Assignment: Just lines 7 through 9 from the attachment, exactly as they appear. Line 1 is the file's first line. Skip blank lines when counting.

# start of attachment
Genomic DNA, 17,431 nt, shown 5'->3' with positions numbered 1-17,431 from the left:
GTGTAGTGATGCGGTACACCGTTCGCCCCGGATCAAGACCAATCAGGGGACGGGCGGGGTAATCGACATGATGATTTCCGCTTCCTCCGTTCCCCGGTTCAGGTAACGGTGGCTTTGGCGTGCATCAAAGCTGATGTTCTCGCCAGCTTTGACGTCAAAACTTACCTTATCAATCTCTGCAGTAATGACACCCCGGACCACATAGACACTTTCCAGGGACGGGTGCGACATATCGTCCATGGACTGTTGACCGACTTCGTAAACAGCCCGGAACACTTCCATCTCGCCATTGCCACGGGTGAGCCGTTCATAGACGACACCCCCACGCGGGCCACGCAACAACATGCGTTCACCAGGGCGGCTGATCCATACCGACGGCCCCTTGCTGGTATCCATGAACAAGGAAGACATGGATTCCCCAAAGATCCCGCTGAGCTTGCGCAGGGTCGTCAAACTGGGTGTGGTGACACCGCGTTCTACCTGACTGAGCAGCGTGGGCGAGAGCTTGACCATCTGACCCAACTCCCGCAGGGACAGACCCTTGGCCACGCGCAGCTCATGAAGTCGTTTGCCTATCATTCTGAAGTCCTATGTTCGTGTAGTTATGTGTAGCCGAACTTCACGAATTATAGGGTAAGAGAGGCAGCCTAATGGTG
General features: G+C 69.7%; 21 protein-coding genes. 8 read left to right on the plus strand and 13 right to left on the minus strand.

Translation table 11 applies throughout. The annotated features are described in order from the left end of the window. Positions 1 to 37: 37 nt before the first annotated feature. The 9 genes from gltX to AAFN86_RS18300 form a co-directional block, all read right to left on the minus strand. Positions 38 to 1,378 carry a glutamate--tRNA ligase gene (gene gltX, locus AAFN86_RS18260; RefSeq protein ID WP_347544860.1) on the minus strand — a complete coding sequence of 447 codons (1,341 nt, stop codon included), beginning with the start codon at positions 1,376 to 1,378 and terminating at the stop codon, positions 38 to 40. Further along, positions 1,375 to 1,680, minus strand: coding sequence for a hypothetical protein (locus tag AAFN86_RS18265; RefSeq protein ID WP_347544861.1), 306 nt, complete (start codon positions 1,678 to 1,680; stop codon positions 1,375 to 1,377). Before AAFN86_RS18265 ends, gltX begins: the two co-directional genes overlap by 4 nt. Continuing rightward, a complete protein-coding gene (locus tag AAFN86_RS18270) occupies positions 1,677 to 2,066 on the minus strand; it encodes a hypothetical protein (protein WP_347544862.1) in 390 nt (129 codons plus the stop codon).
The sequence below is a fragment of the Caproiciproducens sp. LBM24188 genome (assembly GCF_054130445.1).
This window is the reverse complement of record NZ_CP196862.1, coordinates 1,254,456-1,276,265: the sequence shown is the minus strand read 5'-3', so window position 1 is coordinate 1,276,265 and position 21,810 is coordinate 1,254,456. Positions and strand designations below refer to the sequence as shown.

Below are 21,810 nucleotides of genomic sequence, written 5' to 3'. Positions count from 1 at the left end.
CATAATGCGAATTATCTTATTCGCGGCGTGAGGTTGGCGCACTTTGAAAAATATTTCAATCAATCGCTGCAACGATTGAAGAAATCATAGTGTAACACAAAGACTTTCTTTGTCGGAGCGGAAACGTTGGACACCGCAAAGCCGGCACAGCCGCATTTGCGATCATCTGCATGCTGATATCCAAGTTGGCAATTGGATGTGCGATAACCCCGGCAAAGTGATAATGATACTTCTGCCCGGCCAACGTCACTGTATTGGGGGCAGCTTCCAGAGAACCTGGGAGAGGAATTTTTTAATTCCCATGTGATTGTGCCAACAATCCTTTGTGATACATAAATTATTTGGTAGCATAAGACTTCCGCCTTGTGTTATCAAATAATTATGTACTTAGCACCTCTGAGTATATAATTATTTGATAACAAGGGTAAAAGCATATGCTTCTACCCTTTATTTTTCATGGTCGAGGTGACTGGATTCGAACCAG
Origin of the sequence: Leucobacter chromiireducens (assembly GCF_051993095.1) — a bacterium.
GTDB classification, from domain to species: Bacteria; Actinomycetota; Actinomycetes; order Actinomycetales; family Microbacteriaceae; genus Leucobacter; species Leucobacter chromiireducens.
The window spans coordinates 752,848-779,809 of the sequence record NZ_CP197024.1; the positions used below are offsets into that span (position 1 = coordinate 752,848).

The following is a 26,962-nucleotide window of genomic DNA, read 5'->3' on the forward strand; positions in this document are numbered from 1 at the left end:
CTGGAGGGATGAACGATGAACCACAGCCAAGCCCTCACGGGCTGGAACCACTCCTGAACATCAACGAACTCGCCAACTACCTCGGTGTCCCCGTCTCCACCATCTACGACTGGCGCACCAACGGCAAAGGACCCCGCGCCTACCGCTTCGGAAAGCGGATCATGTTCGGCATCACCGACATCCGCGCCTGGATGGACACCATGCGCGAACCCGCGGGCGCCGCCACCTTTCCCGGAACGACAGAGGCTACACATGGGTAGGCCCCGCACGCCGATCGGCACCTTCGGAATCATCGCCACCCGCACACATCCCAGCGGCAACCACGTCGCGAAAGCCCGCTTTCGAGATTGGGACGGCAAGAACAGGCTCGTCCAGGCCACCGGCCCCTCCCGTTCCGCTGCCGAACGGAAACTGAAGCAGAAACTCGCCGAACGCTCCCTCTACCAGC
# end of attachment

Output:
Below are 21,810 nucleotides of genomic sequence, written 5' to 3'. Positions count from 1 at the left end.
CATAATGCGAATTATCTTATTCGCGGCGTGAGGTTGGCGCACTTTGAAAAATATTTCAATCAATCGCTGCAACGATTGAAGAAATCATAGTGTAACACAAAGACTTTCTTTGTCGGAGCGGAAACGTTGGACACCGCAAAGCCGGCACAGCCGCATTTGCGATCATCTGCATGCTGATATCCAAGTTGGCAATTGGATGTGCGATAACCCCGGCAAAGTGATAATGATACTTCTGCCCGGCCAACGTCACTGTATTGGGGGCAGCTTCCAGAGAACCTGGGAGAGGAATTTTTTAATTCCCATGTGATTGTGCCAACAATCCTTTGTGATACATAAATTATTTGGTAGCATAAGACTTCCGCCTTGTGTTATCAAATAATTATGTACTTAGCACCTCTGAGTATATAATTATTTGATAACAAGGGTAAAAGCATATGCTTCTACCCTTTATTTTTCATGGTCGAGGTGACTGGATTCGAACCAG
Origin of the sequence: Leucobacter chromiireducens (assembly GCF_051993095.1) — a bacterium.